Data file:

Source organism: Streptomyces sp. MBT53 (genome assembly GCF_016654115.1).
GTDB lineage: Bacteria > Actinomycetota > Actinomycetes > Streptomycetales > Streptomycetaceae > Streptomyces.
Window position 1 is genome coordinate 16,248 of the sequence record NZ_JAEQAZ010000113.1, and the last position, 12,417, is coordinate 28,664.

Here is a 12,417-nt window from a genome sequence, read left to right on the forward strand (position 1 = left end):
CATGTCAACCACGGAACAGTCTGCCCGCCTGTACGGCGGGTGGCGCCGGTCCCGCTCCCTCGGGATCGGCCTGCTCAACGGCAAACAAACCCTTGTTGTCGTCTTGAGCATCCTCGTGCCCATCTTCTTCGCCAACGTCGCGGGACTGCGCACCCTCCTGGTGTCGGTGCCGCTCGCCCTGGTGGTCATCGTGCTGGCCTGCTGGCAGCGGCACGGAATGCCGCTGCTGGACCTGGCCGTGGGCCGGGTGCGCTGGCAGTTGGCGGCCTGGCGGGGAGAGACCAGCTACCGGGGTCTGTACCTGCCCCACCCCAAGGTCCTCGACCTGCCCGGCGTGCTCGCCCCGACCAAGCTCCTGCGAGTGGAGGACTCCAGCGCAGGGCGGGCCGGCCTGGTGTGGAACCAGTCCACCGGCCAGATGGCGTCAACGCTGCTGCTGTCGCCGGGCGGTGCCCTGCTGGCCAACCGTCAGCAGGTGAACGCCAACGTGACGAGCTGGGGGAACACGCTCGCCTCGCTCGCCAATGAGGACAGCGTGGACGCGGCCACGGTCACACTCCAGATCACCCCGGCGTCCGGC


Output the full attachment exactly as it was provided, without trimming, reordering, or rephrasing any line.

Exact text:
Source organism: Streptomyces sp. MBT53 (genome assembly GCF_016654115.1).
GTDB lineage: Bacteria > Actinomycetota > Actinomycetes > Streptomycetales > Streptomycetaceae > Streptomyces.
Window position 1 is genome coordinate 16,248 of the sequence record NZ_JAEQAZ010000113.1, and the last position, 12,417, is coordinate 28,664.

Here is a 12,417-nt window from a genome sequence, read left to right on the forward strand (position 1 = left end):
CATGTCAACCACGGAACAGTCTGCCCGCCTGTACGGCGGGTGGCGCCGGTCCCGCTCCCTCGGGATCGGCCTGCTCAACGGCAAACAAACCCTTGTTGTCGTCTTGAGCATCCTCGTGCCCATCTTCTTCGCCAACGTCGCGGGACTGCGCACCCTCCTGGTGTCGGTGCCGCTCGCCCTGGTGGTCATCGTGCTGGCCTGCTGGCAGCGGCACGGAATGCCGCTGCTGGACCTGGCCGTGGGCCGGGTGCGCTGGCAGTTGGCGGCCTGGCGGGGAGAGACCAGCTACCGGGGTCTGTACCTGCCCCACCCCAAGGTCCTCGACCTGCCCGGCGTGCTCGCCCCGACCAAGCTCCTGCGAGTGGAGGACTCCAGCGCAGGGCGGGCCGGCCTGGTGTGGAACCAGTCCACCGGCCAGATGGCGTCAACGCTGCTGCTGTCGCCGGGCGGTGCCCTGCTGGCCAACCGTCAGCAGGTGAACGCCAACGTGACGAGCTGGGGGAACACGCTCGCCTCGCTCGCCAATGAGGACAGCGTGGACGCGGCCACGGTCACACTCCAGATCACCCCGGCGTCCGGC